Erzincan, Turkey
Date: Lodging: Distance: Total:
22/02/1999 Buyuk Erzincan Oteli 670 KM 9028 KM

We finally reached a hotel after driving through three mountain passes in a blizzard.

We lucked onto the best drive through the mountains of northeastern Turkey – we'd been warned the roads were too bad and not to take this pass. Thank goodness we did.

Not only was the drive stunning, but the road was good too.

Great mountains behind us inspired this photo.

Stone does not last forever.

Notice the angle of the mountain showing the extreme tectonic upsurge.

The glorious mountain drive offered many photo opportunities.

The photo does not do justice to the tropical blue color of the water.

Cappadochia: Our guide told us that each family (there were 3000 people below ground) was responsible for digging maybe 10 centimeters. The underground city was built to protect the people from warriors passing above ground. Since Central Turkey has valleys between the mountains and Turkey divides Asia and Europe, soldiers passed through this area in battle. The village moved below ground in wartime and came up in peacetime. They grew food during peace which carried them through wartime below ground. The underground city is the best example we've seen yet that man can adapt to the world around him and survive.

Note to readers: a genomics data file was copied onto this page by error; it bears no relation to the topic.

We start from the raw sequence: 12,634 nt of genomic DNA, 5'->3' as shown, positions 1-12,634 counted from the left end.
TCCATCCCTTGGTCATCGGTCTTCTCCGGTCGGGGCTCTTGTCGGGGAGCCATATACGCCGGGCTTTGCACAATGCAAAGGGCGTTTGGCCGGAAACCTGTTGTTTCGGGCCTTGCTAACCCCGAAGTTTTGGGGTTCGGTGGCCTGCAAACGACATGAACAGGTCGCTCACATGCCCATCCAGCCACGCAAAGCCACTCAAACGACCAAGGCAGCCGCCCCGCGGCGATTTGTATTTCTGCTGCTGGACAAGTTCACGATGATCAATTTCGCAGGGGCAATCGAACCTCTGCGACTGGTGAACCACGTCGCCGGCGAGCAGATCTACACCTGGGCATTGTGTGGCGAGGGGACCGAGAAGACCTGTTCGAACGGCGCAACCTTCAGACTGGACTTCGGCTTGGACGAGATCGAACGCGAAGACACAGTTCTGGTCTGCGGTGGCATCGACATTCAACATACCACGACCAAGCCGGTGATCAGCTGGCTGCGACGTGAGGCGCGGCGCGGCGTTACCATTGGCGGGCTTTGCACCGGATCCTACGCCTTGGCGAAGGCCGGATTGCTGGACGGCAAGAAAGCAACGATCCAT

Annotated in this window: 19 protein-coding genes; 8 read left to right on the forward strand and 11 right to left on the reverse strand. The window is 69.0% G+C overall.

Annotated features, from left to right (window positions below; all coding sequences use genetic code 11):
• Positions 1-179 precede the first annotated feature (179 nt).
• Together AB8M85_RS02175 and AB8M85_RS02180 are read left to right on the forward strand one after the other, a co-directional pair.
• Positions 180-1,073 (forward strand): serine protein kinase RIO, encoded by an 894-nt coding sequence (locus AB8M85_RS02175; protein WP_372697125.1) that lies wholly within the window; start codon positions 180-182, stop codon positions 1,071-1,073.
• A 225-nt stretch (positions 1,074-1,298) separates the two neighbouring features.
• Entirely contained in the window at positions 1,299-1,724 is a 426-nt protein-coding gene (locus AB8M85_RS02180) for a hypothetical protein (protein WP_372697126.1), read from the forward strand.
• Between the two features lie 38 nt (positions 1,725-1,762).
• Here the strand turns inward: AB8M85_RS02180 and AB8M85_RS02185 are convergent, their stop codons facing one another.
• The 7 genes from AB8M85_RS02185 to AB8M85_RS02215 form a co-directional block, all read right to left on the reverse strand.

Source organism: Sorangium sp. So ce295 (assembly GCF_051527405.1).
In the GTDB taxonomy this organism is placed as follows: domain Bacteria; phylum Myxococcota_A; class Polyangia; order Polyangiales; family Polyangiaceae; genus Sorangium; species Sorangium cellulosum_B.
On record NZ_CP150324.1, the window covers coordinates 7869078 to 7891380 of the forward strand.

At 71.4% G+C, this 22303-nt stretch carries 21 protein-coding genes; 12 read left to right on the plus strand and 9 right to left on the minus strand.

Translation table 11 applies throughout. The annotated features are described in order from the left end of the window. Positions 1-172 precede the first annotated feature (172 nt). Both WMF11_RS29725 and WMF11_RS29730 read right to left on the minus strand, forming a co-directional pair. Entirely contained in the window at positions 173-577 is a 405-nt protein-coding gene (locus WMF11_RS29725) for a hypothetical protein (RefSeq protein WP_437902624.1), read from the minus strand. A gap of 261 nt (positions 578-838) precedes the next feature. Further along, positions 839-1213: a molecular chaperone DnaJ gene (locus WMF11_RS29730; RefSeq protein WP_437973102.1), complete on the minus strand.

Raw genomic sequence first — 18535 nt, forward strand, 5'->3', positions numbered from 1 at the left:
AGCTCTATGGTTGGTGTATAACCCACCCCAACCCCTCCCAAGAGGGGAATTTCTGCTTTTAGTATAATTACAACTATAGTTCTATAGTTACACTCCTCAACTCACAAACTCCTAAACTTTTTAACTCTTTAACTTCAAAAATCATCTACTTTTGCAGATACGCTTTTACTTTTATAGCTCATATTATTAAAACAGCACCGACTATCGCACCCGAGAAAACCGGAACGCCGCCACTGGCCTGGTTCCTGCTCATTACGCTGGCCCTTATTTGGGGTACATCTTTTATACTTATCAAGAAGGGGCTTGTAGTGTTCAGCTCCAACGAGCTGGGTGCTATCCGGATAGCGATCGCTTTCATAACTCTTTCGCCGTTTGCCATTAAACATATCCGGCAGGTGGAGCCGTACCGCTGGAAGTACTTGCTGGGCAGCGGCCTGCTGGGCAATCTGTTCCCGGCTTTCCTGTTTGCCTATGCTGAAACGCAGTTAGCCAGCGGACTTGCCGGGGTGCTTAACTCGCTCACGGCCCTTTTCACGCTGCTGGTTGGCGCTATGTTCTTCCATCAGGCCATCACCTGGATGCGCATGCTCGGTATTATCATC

Cappadoccia: We visited Derinkuyu, which has 8 stories underneath. The first began 4000 years ago, and then between 400 and 1200, the Greek Orthodox Christians developed the other seven floors.

22 February 1999 - Early morning drive to Cappadoccia, where underground cities in Central Turkey began 4000 years ago to protect against warriors passing above ground. Valleys between the Black Sea and Taura Mountain allowed soldiers easy passage to and from battle in Asia and Europe. Wisely, the ancient community moved below ground in wartime and above during peace - a perfect example of necessity serving as the mother of invention.

We explored bits of the eight underground floors, the first one begun by the Hittites. Later between 400 and 1200 AD, Greek Orthodox Christians developed the lower levels digging far enough to uncover an underground stream to source a well. Another shaft enabled underground dwellers to see above ground, thus knowing when to begin and halt days. Each family dug about 10 centimeters a year, or else, they went to the punishment chamber for hanging. That’s incentive.


  The Turkey/Georgia border (Paige)
  Extensive comments on Turkey - Part 2 (Jim and Paige)
  Extensive comments on Turkey - Part 1 (Jim)
  The drive through Erzincan (Jim)